Japan has hosted a major music conference with significant international players for the first time in recent memory. The Big Parade, held September 12th-15th, was packed with line-up of live showcases (of strictly Japanese bands) buttressing three days of talks, speeches and panels.
The conference organizers dubbed the proceedings “a new-age festival for the new digital era,” with most of the discussions centered on the merger of music business with digital technologies and social media. International observers couldn’t help but see some irony in this theme, as the Japanese music business has been slow to adopt current digital means, particularly the subscription-based model, to sell music.
Rob Wells, president of global digital business, Universal Music Group, was slated to give the keynote address, but withdrew at the last minute. He was replaced by Simon Watt, global head of technology with UMG. However, it was famed super-producer Steve Lillywhite, and a panel with Billboard’s director of charts Silvio Pietroluongo, that garnered the most buzz.
The conference is the brainchild of Akinori Makino, vice president, digital media at MTV Networks Japan, and Takayuki Suzuki, executive general manager, digital business development, at Universal Music Japan. Notes Suzuki, “I have been thinking the music business should engage more with technology, [especially the] startup area, to have fresh and new idea to adopt digital device, media and music fans. The original idea [for the conference] came up in a meeting by the two co-founders with the above idea then other people and companies who have same vision joined.”
As is the case with most mainstream festivals and conferences in Japan, the event was put together by a group of heavyweight companies. Suzuki explains, “Universal Music, MTV Networks Japan, Culture Convenience Club, Dentsu, Hakuhodo Casting & Entertainment, and Asobisystem are the core members of the [organizing] committee.”
Seiji Isozaki, deputy manager at Hanshin Contents Link, a company that is a major player in the music intelligence business in Japan [and partner in the Billboard Japan joint venture], thinks the conference can serve a crucial purpose. He suggests, “It is highly important as an event conscious of connecting the Japanese music business with that of the world. Businesses and artists are all aware of this and I feel the event itself will carry that message to the world.”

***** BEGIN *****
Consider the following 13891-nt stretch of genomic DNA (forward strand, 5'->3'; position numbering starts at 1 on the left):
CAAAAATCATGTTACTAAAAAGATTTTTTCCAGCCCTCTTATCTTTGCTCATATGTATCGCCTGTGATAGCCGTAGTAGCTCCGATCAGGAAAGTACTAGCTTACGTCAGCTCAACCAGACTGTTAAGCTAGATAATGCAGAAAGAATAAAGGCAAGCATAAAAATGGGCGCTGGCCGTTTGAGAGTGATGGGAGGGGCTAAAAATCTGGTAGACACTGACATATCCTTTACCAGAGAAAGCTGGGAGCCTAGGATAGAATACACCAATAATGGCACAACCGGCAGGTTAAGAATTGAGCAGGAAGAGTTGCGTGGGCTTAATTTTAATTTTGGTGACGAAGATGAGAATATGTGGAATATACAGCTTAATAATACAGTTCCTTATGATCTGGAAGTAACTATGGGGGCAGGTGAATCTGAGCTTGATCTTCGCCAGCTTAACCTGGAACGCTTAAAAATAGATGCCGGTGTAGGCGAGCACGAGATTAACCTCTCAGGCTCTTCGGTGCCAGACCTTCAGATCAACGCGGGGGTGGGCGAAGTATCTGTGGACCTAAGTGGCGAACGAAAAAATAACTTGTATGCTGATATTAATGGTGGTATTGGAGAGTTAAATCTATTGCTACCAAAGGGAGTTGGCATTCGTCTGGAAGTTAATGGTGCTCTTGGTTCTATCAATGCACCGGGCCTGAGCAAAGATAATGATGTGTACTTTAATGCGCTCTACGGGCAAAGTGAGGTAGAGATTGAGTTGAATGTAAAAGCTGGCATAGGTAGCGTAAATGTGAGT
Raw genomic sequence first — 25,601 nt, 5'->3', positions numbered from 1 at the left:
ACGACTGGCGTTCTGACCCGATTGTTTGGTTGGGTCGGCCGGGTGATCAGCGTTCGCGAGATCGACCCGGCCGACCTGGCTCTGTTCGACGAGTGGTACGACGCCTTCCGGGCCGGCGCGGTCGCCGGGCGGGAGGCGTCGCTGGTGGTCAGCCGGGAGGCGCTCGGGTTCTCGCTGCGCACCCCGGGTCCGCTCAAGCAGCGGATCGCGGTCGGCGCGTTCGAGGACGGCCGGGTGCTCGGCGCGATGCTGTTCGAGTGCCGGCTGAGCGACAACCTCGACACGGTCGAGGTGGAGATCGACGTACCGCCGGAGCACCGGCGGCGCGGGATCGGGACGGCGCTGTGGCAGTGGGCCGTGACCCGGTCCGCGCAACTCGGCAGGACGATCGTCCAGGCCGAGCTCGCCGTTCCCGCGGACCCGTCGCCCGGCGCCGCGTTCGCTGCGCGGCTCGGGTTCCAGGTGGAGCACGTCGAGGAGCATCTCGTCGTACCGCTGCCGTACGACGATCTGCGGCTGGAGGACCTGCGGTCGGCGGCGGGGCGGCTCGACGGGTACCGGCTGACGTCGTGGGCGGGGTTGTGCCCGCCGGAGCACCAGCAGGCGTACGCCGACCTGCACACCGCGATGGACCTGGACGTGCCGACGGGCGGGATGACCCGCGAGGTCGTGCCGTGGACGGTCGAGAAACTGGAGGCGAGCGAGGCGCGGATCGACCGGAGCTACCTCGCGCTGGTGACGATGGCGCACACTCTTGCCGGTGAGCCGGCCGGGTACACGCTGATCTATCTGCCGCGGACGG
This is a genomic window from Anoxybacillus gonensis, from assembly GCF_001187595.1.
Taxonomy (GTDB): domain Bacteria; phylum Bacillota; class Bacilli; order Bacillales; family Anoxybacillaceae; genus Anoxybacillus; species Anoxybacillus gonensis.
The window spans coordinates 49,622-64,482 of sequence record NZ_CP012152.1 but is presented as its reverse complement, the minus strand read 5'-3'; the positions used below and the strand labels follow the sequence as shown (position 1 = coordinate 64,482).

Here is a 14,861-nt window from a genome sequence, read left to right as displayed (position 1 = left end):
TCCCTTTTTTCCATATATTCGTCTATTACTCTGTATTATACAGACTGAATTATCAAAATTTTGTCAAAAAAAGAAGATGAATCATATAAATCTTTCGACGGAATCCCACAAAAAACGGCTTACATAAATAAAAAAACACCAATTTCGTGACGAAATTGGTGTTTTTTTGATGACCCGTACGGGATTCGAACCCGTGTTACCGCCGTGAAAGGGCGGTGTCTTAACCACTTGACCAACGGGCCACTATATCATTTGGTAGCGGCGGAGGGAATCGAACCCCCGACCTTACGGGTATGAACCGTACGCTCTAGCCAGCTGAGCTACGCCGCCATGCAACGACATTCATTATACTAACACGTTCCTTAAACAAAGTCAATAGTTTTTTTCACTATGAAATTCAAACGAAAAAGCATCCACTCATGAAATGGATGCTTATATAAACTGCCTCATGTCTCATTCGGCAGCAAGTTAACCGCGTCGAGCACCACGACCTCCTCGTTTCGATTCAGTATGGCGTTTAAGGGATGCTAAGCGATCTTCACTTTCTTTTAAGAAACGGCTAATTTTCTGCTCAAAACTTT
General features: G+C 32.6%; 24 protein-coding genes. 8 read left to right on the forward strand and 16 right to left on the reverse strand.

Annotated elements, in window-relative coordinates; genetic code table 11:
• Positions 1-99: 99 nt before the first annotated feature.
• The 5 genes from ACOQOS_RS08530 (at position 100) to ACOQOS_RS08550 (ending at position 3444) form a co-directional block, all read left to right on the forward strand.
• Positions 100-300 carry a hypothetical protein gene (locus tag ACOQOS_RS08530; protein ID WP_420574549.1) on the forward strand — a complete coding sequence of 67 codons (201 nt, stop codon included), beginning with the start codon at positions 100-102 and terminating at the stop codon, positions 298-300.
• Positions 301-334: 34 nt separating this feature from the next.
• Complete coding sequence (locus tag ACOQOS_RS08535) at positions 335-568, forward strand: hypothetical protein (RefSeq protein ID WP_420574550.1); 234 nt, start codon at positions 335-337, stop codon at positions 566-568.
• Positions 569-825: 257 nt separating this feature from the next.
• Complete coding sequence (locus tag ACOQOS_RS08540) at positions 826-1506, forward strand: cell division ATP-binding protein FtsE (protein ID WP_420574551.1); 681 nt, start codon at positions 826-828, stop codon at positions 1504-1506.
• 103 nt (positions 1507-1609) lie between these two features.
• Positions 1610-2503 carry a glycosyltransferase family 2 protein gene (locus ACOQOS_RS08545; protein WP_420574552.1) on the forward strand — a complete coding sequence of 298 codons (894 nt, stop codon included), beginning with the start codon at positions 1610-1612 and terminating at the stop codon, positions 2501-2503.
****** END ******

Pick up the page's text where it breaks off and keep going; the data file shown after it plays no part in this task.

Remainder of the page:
The room was packed for five-time Grammy winner Lillywhite, who has produced for everyone from The Rolling Stones, Peter Gabriel, U2 and Talking Heads to Thirty Seconds to Mars, Travis, Morrissey, The Pogues, The Killers and Beady Eye. He stressed that artists and producers should concentrate on the art of any recording they are doing and not let the desire for commercial success color their effort. He related that his most successful records have been ones where he paid the least attention to what is thought to be commercially important.
The panel, “What is a Hit Chart in the Digital Era?” with Silvio Pietroluongo and Akira Nemoto, licensing and label relations director at Spotify Japan, was moderated by music blogger Jay Kogami, offering direct insights into how the digital revolution is affecting the global industry. Pietroluongo explained that in the US, Billboard has always tried to stay ahead of the music consumption curve and track things based on how people are experiencing music.
Pietroluongo captured the recent changes in the industry in the US, outlining the evolution of Billboard’s charts. He noted digital sales have reached their peak in the US and that streaming model is replacing them. So, he explained, Billboard has been at the forefront of including data from streaming services like Spotify, YouTube, Rdio, Slacker and others. This information is incorporated into Billboard’s Hot 100, which uses many types of data. Billboard has always included airplay and sales. Pietroluongo said that digital sales were added in the 2000s and, a few years ago, streaming was also included. Most recently, YouTube streaming was added, which he noted is interesting because it includes not only official content but content uploaded by users. He went further in noting Billboard now also has singular streaming charts, and most recently launched a slew of social charts. The Social 50 chart is based on Facebook, Twitter and other social media.
Nemoto pointed out that each market is the world is unique and their charts reflect that. He pointed to Spotify’s German experience. There they use a monetary base for their streaming charts, not a volume-based system. They convert the streams into monetary data and base the charts on those units.
Drawing Japan into the discussion, Pietroluongo described how he has been working with Billboard Japan to build chart offerings for that market. He noted Japan is a unique music landscape and the Billboard Japan Hot 100 is based on a model that brings in all types of data sets including airplay, sales, digital downloads, and is the first in the country to incorporate twitter mentions and Gracenote lookups. These are included to represent the rental market, which he observed is unique to Japan. Pietroluongo suggested the next step is to expand the Japanese charts further, to include streaming, especially youtube Japan and Spotify Japan, when it launches.
Canadian-born Sebastian Mair, founder and president of the Tokyo-based consultancy Music Solutions, observed that “the conference itself was well put together, especially for a first-time effort. It was an interesting mix of music and tech which really attracted a unique crowd. The panels and showcases were well attended and I’m looking forward to seeing what happens next year.” He added, “I’m hoping it will reach more of an international audience in the future.”